Reflections on Druidic Christology
by Rev. Alistair Bate
My Druid is Christ, the Son of God, Christ, Son of Mary, the Great Abbot, The Father, the Son and the Holy Spirit.
~ St. Columba
It is well known that there are today, and have been, probably for nearly two thousand years, Christian Druids. This venerable tradition is, however, in danger of being superseded as we move out of the age of Pisces and into the age of Aquarius. The danger I perceive is that, sensing the power of the new wave of spiritual activity on our planet, the new devotees will miss the opportunity to integrate the best of the old with the new forms of spiritual practice.
If Druids are to be true to both our highest calling as human beings and to the traditionally tolerant, inclusive and universalist Druid tradition, then we need to make ‘integration’ our watchword for the next century at least. A wholescale rejection of Christianity in favour of a reconstructed Paganism can only lead to more ignorance and fundamentalism. Hence my wish to write something about specifically Christian Druidry. What one might call ‘Christian Druidism’ is largely theologically incoherent. However, scholars much more able than I have offered some observations on the relationship of pre-Christian Druidic deities with Christian theology and some others, such as past Chiefs of the Ancient Druid Order and the Order of Bards, Ovates and Druids, have attempted to give ceremonial expression to deeply felt theological convictions.
As an example of orthodox Christology finding its way into Druidic ceremonial I would like to consider the benediction at the end of the traditional (O.B.O.D.) ritual for Imbolc; “May the blessing of the Uncreated One, of the Created Word and of the Spirit that is the Inspirer be always with us. May the world be filled with harmony and Light. ….” In this case, the writer (probably Chief Nuinn/Ross Nichols, Chief of the Order of Bard, Ovates and Druids and Celtic Orthodox Deacon) was obviously inspired by the opening verses of St John’s gospel. This in itself may be no accident given the popularly alleged association between a Gnostic Johannine tradition and Celtic Christianity. However, the writer may also have been influenced by a passage in “The Barddas of Iolo Morgannwg”, where God the Father is referred to as HEN DDIHENYDD, (meaning the Ancient or Unoriginated One). Iolo goes on to say that “God the Son is called IAU” (meaning Younger), “that is, God under a finite form and corporeity… And when he became man in this world, he was called Jesus Christ”. Iolo goes on to explain some of the epithets of Jesus. Two in particular are of interest; “and he also has other names, such as PERYDD, (Causer/ first cause), and God the NER, (Energy/ the Powerful).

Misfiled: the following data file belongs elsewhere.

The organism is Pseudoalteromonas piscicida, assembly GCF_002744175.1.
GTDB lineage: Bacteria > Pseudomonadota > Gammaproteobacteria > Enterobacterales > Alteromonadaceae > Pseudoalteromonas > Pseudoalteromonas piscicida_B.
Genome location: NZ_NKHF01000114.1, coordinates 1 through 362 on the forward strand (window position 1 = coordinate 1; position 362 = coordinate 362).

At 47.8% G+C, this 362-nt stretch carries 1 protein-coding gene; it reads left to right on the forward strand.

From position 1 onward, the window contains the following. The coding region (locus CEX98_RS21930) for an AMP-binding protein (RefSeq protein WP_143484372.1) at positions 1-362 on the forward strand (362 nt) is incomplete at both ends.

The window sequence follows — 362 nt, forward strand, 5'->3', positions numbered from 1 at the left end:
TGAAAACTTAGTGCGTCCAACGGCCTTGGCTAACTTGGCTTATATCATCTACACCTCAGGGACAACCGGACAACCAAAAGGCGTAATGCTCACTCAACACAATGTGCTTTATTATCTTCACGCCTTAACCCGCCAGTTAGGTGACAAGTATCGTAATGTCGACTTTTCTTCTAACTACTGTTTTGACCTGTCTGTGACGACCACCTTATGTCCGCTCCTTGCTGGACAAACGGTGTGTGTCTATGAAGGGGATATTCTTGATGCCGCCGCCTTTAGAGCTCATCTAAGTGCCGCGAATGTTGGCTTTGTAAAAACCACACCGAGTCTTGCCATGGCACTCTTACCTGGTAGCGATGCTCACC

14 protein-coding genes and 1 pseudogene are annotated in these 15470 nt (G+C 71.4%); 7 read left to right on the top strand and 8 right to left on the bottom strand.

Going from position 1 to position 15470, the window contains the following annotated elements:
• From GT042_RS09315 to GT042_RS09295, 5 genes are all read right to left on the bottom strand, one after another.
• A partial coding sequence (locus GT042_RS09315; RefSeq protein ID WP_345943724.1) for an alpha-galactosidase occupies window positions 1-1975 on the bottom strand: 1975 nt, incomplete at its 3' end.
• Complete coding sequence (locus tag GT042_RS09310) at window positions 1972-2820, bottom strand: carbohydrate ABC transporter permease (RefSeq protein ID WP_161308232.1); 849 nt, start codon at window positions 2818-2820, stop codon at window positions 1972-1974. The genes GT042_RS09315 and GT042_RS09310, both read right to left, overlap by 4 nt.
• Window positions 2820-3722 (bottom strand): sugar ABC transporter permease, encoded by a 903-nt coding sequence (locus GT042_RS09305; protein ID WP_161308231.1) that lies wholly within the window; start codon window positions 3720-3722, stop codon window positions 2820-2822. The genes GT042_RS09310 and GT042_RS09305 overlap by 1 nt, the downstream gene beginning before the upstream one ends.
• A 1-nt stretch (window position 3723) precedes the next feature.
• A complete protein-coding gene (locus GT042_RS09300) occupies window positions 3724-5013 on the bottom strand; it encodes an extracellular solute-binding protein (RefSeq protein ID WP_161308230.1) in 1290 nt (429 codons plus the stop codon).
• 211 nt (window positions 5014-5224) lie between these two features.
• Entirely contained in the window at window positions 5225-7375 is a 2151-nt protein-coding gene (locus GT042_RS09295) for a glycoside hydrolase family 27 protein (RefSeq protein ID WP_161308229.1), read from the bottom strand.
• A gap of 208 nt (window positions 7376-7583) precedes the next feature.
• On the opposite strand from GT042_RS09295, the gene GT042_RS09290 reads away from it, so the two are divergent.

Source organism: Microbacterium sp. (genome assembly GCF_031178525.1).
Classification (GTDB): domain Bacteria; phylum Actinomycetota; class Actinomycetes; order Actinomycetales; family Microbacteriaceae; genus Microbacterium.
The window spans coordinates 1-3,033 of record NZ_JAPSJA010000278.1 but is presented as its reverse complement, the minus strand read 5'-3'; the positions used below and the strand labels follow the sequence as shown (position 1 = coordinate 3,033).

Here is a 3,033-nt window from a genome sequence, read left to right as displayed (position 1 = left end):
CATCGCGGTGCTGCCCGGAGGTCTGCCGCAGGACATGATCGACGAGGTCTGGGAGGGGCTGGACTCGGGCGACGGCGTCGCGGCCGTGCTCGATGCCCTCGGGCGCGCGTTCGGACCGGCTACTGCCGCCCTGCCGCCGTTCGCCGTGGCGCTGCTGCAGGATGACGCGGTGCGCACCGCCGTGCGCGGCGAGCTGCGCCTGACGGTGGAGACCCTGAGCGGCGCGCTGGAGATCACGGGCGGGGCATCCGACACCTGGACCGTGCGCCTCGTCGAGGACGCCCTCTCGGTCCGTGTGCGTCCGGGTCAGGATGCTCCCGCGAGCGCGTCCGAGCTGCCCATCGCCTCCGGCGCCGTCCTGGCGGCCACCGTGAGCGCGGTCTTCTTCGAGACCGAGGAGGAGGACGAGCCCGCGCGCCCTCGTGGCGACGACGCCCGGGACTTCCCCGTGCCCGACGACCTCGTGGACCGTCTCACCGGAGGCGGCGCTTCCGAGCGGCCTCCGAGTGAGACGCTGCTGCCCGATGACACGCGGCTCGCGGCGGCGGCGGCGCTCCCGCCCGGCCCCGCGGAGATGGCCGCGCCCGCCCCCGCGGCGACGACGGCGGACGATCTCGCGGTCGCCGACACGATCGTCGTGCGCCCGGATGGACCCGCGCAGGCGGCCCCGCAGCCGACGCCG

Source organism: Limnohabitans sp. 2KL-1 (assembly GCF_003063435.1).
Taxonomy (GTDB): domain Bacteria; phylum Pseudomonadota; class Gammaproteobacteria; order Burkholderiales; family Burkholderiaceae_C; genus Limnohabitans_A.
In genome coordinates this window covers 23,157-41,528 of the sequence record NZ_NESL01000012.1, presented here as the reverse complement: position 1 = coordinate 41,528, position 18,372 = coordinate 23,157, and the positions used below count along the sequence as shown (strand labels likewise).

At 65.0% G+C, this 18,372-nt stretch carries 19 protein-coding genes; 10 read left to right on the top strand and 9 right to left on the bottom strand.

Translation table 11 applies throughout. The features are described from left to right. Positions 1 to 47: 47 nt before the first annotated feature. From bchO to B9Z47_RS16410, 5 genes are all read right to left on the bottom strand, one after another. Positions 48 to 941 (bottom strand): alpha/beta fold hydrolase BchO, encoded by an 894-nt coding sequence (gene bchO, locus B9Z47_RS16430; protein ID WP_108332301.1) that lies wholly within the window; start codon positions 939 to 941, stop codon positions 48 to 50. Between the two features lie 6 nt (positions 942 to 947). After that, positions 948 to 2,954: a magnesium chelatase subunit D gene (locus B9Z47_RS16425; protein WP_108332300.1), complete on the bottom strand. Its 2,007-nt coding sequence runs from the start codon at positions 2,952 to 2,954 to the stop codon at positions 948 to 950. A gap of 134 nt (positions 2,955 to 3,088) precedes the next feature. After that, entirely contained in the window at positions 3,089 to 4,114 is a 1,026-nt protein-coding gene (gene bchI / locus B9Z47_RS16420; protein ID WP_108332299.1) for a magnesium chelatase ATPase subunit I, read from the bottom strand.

The theological difficulty with the above is that Iolo appears at once to imply that Jesus Christ was himself both created and Creator. Such is the difficulty arising from the church’s teaching in the Nicene creed that Jesus was “begotten, not created”. It would appear, therefore, that Iolo’s Christology leans towards Arianism, though it doesn’t quite get there, and that Chief Nuinn’s Christology leans in the same direction. A more orthodox rendering of Chief Nuinn’s triadic formula might be “May the blessing of the Uncreated One, of the Creative Word and of the Spirit that is the Inspirer be always with us”. This, I believe, would not only be more truly in tune with the bardic experience, but would also resonate with the Om/Creation idea found in the Hindu tradition. As we envision Awen, the primordial sound, echoing out of the void, we connect with our own creative inspiration as part of that first creative Word, which is in Christian terms, at once Christ and his Spirit.
In fact, our own potential divinity, a very orthodox idea, is affirmed by Iolo when he writes that “Jesus Christ, the Son of God, came down from Gwynvyd to the Little World in the condition of man, in order to teach, warn, direct, and inform those who seek to be divine.” It is this urge towards personal transformation, and ultimately theosis or divinisation, that is at the very heart of both Christian mysticism and Christian Druidism, the allowing of Awen, the Creative Word, to do its transforming work in us. Looking at what one might call pre-figurings of the Trinity among the ancient Celts, one is immediately struck by the theological common ground shared by middle eastern mystery religions, among which I would count Christianity, and the mystery religions of Western Europe. These similarities and correspondences were perhaps understood and grasped most perfectly by Chief Nuinn/Ross Nichols and presented, posthumously, in his “Book of Druidry”.